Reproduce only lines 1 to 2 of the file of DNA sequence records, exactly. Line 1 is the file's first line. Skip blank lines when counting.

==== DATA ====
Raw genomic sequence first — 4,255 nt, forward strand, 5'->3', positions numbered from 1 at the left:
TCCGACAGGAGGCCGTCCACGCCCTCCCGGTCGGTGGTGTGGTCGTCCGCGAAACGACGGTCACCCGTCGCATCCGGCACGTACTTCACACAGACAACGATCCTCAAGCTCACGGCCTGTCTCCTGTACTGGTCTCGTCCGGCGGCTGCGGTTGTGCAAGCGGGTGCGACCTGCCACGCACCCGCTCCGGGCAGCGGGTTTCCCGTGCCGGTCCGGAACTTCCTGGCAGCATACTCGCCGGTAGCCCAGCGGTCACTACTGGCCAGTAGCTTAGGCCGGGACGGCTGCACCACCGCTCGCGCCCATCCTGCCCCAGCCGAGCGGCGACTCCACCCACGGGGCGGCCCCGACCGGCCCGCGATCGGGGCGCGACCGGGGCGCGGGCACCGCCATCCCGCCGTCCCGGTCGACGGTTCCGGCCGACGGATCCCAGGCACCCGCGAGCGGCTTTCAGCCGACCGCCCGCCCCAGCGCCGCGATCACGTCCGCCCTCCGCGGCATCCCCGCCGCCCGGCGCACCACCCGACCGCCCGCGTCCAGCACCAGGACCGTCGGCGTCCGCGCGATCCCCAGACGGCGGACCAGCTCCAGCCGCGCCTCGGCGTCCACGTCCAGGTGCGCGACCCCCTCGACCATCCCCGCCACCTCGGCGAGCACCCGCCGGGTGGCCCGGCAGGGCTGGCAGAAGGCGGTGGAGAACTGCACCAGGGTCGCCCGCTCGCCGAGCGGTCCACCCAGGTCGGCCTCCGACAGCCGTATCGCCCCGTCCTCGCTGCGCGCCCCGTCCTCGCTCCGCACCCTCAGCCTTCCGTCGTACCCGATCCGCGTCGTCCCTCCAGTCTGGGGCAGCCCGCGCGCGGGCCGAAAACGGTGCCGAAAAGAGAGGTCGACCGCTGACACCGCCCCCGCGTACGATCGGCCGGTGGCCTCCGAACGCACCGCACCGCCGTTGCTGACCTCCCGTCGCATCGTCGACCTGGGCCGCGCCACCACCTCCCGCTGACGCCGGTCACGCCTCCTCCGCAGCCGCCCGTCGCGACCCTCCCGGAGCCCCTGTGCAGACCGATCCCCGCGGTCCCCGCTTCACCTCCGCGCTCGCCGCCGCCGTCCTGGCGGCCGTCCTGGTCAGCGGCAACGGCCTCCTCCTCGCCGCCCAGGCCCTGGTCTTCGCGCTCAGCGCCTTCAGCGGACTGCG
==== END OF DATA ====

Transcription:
Raw genomic sequence first — 4,255 nt, forward strand, 5'->3', positions numbered from 1 at the left:
TCCGACAGGAGGCCGTCCACGCCCTCCCGGTCGGTGGTGTGGTCGTCCGCGAAACGACGGTCACCCGTCGCATCCGGCACGTACTTCACACAGACAACGATCCTCAAGCTCACGGCCTGTCTCCTGTACTGGTCTCGTCCGGCGGCTGCGGTTGTGCAAGCGGGTGCGACCTGCCACGCACCCGCTCCGGGCAGCGGGTTTCCCGTGCCGGTCCGGAACTTCCTGGCAGCATACTCGCCGGTAGCCCAGCGGTCACTACTGGCCAGTAGCTTAGGCCGGGACGGCTGCACCACCGCTCGCGCCCATCCTGCCCCAGCCGAGCGGCGACTCCACCCACGGGGCGGCCCCGACCGGCCCGCGATCGGGGCGCGACCGGGGCGCGGGCACCGCCATCCCGCCGTCCCGGTCGACGGTTCCGGCCGACGGATCCCAGGCACCCGCGAGCGGCTTTCAGCCGACCGCCCGCCCCAGCGCCGCGATCACGTCCGCCCTCCGCGGCATCCCCGCCGCCCGGCGCACCACCCGACCGCCCGCGTCCAGCACCAGGACCGTCGGCGTCCGCGCGATCCCCAGACGGCGGACCAGCTCCAGCCGCGCCTCGGCGTCCACGTCCAGGTGCGCGACCCCCTCGACCATCCCCGCCACCTCGGCGAGCACCCGCCGGGTGGCCCGGCAGGGCTGGCAGAAGGCGGTGGAGAACTGCACCAGGGTCGCCCGCTCGCCGAGCGGTCCACCCAGGTCGGCCTCCGACAGCCGTATCGCCCCGTCCTCGCTGCGCGCCCCGTCCTCGCTCCGCACCCTCAGCCTTCCGTCGTACCCGATCCGCGTCGTCCCTCCAGTCTGGGGCAGCCCGCGCGCGGGCCGAAAACGGTGCCGAAAAGAGAGGTCGACCGCTGACACCGCCCCCGCGTACGATCGGCCGGTGGCCTCCGAACGCACCGCACCGCCGTTGCTGACCTCCCGTCGCATCGTCGACCTGGGCCGCGCCACCACCTCCCGCTGACGCCGGTCACGCCTCCTCCGCAGCCGCCCGTCGCGACCCTCCCGGAGCCCCTGTGCAGACCGATCCCCGCGGTCCCCGCTTCACCTCCGCGCTCGCCGCCGCCGTCCTGGCGGCCGTCCTGGTCAGCGGCAACGGCCTCCTCCTCGCCGCCCAGGCCCTGGTCTTCGCGCTCAGCGCCTTCAGCGGACTGCG